Encyclopedia of Clinical Neuropsychology

Living Edition
| Editors: Jeffrey Kreutzer, John DeLuca, Bruce Caplan

Absence Seizure

  • Kenneth R. PerrineEmail author
Living reference work entry
DOI: https://doi.org/10.1007/978-3-319-56782-2_1038-2



An absence (usually pronounced with a French accent as “ab-SAWNS”) seizure is a type of generalized seizure caused by a large burst of electrical discharges that begins in broad, bilaterally distributed networks simultaneously as opposed to a complex partial seizure (focal seizure with altered awareness/responsiveness).1During an absence seizure, the patient will lose interaction with the environment, stare blankly (“zone out”), and perhaps blink the eyes (eyelid myoclonia) or have sudden jerks (myoclonic absence). There is no true loss of consciousness or motor functions. The seizure is typically short in duration (only several seconds), and patients often resume their ongoing activity without realizing even that they had a seizure (but will be amnestic for anything occurring during the episode). There are no postictal problems after the end of the seizure. Although no first aid is required, the patient should be protected...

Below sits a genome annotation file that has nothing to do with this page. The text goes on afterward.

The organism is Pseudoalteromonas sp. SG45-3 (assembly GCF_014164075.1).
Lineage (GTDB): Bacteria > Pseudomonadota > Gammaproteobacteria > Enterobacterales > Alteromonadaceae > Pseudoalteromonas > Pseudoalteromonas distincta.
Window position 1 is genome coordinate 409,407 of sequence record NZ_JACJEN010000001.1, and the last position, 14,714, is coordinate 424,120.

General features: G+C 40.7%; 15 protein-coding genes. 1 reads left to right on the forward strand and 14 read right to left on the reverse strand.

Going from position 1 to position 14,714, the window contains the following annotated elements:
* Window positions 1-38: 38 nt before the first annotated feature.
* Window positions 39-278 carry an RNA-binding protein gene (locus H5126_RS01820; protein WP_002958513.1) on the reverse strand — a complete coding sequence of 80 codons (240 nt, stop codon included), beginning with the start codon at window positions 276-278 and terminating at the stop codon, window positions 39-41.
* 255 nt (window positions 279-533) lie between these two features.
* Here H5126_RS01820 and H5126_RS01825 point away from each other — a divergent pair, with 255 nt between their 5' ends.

Seizure Type Epileptiform Activity Focal Seizure Absence Seizure Complex Partial Seizure 
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References and Readings

  1. Berg, A. T., Berkovic, S. F., Brodie, M. J., Buchhalter, J., Cross, J. H., van Emde, B. W., Engel, J., French, J., Glauser, T. A., Mathern, G. W., Moshe, S. L., Nordli, D., Plouin, P., & Scheffer, I. E. (2010). Revised terminology and concepts for organization of seizures and epilepsies: Report of the ILAE Commission on Classification and Terminology, 2005–2009. Epilepsia, 51(4), 676–685.CrossRefPubMedGoogle Scholar
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Copyright information

© Springer International Publishing AG 2017

Authors and Affiliations

  1. 1.Neurological SurgeryWeill Cornell MedicineNew YorkUSA